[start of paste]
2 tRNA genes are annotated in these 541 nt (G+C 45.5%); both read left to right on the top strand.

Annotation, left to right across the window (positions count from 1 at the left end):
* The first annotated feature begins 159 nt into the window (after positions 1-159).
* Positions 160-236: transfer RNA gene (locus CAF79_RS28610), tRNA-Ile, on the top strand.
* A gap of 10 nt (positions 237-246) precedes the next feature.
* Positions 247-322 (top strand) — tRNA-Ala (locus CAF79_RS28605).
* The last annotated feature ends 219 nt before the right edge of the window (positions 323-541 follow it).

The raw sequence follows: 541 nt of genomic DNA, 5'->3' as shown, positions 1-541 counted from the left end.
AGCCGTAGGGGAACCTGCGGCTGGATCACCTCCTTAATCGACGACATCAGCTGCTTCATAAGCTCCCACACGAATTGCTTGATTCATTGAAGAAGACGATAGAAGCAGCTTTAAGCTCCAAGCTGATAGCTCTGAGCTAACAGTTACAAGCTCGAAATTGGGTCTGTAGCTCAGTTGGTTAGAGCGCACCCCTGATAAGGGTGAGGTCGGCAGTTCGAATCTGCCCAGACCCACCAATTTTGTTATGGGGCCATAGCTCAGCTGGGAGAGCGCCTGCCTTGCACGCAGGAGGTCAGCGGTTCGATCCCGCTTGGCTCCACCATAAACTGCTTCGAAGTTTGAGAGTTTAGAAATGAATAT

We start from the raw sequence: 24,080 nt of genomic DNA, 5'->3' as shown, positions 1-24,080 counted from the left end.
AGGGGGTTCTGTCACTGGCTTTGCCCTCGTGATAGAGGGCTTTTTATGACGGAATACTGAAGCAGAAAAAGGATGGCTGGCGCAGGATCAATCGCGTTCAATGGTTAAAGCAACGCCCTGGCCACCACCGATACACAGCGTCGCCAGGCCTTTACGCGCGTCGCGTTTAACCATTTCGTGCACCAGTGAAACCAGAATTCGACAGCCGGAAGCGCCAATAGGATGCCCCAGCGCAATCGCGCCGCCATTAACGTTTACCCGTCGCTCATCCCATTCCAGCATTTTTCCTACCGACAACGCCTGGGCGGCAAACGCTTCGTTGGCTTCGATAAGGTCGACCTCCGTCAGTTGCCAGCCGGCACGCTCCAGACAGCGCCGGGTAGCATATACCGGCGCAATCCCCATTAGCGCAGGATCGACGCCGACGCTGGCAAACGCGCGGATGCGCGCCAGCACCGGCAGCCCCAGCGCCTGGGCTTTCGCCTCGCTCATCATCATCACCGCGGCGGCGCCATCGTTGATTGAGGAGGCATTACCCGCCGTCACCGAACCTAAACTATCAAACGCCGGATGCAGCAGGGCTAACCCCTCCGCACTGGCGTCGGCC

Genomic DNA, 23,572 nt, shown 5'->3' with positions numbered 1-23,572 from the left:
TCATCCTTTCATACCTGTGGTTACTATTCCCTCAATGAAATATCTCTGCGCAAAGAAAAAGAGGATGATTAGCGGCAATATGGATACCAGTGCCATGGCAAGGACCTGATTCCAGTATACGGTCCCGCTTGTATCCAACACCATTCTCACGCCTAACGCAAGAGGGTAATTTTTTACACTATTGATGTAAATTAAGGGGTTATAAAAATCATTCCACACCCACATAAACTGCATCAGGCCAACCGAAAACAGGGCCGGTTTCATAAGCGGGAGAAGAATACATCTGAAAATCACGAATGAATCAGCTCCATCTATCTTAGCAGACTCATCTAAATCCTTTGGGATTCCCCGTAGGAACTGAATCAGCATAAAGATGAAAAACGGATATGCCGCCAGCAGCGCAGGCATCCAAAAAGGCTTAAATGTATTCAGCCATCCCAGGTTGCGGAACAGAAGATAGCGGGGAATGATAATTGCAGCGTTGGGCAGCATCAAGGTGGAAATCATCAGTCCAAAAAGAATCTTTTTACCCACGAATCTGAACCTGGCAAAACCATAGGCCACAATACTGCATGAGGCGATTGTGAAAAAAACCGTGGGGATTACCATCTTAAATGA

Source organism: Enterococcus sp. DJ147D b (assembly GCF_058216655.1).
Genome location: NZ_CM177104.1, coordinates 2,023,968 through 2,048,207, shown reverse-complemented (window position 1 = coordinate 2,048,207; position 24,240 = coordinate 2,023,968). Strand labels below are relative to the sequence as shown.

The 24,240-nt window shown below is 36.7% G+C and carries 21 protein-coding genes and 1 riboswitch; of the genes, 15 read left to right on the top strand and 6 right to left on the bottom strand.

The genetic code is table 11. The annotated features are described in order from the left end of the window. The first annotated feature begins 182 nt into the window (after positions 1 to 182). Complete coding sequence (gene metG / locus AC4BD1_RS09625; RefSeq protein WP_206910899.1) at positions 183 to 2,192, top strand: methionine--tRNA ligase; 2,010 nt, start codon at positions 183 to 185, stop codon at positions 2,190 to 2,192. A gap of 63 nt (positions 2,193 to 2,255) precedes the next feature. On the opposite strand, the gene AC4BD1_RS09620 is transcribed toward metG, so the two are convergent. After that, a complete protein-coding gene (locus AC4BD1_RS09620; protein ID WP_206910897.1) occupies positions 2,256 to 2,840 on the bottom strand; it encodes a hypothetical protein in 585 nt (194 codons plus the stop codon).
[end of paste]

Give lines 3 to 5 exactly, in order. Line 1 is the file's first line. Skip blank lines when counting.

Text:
* The first annotated feature begins 159 nt into the window (after positions 1-159).
* Positions 160-236: transfer RNA gene (locus CAF79_RS28610), tRNA-Ile, on the top strand.
* A gap of 10 nt (positions 237-246) precedes the next feature.